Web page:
Unlike many stones found in various regions around the world, tanzanite is found solely in Tanzania. Having only been discovered in the latter of the 1960's, tanzanite rapidly grew in popularity with the help of Tiffany & Co. because of their introduction of the stone to the general public just before 1970. In fact, its original name was, "blue zoisite" but was changed to tanzanite by the company, eventually leading to tanzanite being charmingly referred to as the "gemstone of the 20th Century."
It is said that after lying undiscovered for centuries in the deposits of rock in the surrounding area, tanzanite was discovered by a group of the semi-nomadic Masai people in the plains of Mount Kilimanjaro. This eventually led interested parties to the site and introduced the crystals that Tiffany & Co. would later make famous.
With much controversy in the last century surrounding exports from the African region, especially diamonds, many buyers will be happy to know the vast majority of the dealers are licensed through the International Colored Gemstone Association. Therefore, they are bound to strict ethical practices within their trade and forbidden from dealing stones and gems linked to unethical practices and dubious behavior.
Renown worldwide for its brilliant range of blues, this gem also contains a hint of purple and red, contributing to the range of blue, for which the stone is known. This tri-color containment is what is referred to as "pleochroic". The stones after undergoing cuts and minimal treatments produce a spectrum that begins with soft periwinkle and ends with the deepest ocean blue imaginable. To the naked eye it is easy to confuse the latter aforementioned with that of a sapphire but upon closer inspection, you will notice the gorgeous purple tinge when held in the proper light. Some stones in their natural state hold a yellow-brown hue but when heated at about 500 Fahrenheit, the stones transform into one of tanzanite's reputable shades of blue. Cut and weight are additional determinants of color, with lighter weight and smaller cuts being lighter in color and achieving the periwinkle hue mentioned earlier and heavier, larger cuts boasting the richest blues.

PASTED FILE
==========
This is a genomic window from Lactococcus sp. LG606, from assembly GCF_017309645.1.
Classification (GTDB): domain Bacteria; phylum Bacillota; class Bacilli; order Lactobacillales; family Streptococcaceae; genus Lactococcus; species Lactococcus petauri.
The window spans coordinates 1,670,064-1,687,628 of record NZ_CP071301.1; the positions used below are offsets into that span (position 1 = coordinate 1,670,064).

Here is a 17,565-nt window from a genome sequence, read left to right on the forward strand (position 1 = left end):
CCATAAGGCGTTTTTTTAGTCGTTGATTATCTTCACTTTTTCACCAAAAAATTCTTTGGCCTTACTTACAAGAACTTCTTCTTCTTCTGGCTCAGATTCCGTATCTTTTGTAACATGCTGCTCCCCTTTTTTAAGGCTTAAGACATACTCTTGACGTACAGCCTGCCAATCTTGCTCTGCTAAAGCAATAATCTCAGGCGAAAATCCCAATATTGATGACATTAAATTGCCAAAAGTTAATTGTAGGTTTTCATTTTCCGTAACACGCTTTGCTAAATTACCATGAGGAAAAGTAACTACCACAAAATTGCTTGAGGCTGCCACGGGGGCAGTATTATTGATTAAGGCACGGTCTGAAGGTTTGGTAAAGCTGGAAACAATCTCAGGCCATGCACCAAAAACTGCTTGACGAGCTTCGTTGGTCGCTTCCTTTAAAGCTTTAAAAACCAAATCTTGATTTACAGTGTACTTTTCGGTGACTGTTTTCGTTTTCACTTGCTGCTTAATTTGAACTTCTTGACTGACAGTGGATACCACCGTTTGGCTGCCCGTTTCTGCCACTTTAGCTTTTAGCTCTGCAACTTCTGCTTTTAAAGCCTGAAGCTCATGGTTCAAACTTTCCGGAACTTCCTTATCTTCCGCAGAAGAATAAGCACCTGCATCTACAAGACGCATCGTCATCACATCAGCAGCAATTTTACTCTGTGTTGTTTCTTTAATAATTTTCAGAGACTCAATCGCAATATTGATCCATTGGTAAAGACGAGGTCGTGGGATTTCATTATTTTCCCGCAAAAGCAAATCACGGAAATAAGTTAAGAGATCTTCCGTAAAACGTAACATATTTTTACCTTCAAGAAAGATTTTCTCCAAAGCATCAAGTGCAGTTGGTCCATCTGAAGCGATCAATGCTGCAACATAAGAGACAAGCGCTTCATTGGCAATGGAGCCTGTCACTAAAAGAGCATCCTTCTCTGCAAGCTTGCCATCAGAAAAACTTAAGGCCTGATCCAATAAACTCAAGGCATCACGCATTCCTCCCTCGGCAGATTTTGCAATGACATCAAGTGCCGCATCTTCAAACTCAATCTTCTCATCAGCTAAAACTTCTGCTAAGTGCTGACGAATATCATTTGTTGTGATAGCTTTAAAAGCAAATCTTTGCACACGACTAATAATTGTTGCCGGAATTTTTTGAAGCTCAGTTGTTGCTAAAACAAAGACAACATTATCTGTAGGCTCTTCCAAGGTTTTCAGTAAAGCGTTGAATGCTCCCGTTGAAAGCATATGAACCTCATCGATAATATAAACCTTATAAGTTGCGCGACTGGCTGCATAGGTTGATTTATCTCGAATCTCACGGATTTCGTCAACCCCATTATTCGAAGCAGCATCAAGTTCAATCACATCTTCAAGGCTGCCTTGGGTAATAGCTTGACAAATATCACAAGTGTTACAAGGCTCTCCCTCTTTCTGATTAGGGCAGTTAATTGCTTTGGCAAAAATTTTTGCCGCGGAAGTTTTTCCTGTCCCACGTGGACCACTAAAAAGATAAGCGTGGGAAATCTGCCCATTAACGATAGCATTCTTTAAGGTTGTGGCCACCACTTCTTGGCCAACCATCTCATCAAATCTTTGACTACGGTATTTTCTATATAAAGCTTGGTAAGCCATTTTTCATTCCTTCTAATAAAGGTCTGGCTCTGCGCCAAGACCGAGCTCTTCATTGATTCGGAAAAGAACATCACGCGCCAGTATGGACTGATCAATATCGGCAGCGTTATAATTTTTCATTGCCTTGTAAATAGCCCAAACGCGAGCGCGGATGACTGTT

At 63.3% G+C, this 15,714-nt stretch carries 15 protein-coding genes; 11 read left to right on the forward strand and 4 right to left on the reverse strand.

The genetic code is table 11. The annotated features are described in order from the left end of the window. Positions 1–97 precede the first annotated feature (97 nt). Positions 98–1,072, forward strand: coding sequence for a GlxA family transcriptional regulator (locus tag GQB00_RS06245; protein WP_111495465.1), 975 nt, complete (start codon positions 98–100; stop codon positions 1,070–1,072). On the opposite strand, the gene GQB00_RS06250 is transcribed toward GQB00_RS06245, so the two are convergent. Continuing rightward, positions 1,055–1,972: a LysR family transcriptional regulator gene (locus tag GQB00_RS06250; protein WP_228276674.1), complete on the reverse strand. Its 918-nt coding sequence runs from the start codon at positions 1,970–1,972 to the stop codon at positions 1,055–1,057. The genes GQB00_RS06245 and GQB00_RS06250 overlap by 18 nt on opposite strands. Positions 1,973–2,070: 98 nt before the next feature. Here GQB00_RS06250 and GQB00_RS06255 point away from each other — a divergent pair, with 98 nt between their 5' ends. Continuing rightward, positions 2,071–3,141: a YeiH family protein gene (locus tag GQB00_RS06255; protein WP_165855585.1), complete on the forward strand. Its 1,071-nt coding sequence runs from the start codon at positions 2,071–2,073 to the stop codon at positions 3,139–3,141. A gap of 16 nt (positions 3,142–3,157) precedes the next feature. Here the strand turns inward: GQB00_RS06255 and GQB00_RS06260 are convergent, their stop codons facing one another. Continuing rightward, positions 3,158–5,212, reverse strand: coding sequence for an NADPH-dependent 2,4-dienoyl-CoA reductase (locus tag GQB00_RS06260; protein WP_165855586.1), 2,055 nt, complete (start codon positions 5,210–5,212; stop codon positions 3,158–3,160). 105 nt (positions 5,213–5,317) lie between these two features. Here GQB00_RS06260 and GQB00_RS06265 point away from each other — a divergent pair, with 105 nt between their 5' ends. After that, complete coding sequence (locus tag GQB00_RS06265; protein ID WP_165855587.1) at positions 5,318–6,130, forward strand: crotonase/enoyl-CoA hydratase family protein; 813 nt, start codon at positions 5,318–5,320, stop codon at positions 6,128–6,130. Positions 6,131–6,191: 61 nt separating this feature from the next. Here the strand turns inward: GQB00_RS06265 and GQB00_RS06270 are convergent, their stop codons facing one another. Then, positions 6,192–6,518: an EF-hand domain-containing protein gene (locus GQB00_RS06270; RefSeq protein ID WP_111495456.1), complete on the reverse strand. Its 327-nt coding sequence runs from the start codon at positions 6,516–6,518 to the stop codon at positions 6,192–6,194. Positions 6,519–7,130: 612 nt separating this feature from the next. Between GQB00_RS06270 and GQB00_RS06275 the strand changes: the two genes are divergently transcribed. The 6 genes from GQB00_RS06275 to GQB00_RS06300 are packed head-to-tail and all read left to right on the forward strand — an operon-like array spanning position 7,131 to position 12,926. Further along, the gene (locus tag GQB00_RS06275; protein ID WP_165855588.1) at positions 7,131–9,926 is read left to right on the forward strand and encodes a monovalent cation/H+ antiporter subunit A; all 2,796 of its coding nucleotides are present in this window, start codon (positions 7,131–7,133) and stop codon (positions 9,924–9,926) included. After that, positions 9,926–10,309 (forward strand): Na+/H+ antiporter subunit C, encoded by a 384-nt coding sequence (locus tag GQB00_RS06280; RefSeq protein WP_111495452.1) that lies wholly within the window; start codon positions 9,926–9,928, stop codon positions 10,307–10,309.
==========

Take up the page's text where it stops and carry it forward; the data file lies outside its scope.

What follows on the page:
A notably soft consistency, resting at 6.5 on the Mohs scale, makes this stone a little more difficult to work with than a jeweler would hope. Despite this, jewelers have been able to create gorgeous and precise cuts with a gentle hand and a bit of finesse, thus transforming crystals into beautiful round, square and emerald, though cushion and oval cuts are most abundant, as the center stones for pendants, rings, etc. Buyer and wearer should also note with the stone being as soft as it is, it should never be placed in an ultrasonic bath nor be cleaned with any sort of chemical. The best practice recommended for cleaning is warm soapy water and a soft brush. Also consider a protective setting to allow for longevity of the delicate stone while considering those with the least amount of inclusions as possible. Taking all these aspects into account should help with keeping that new addition in the collection as long as possible.
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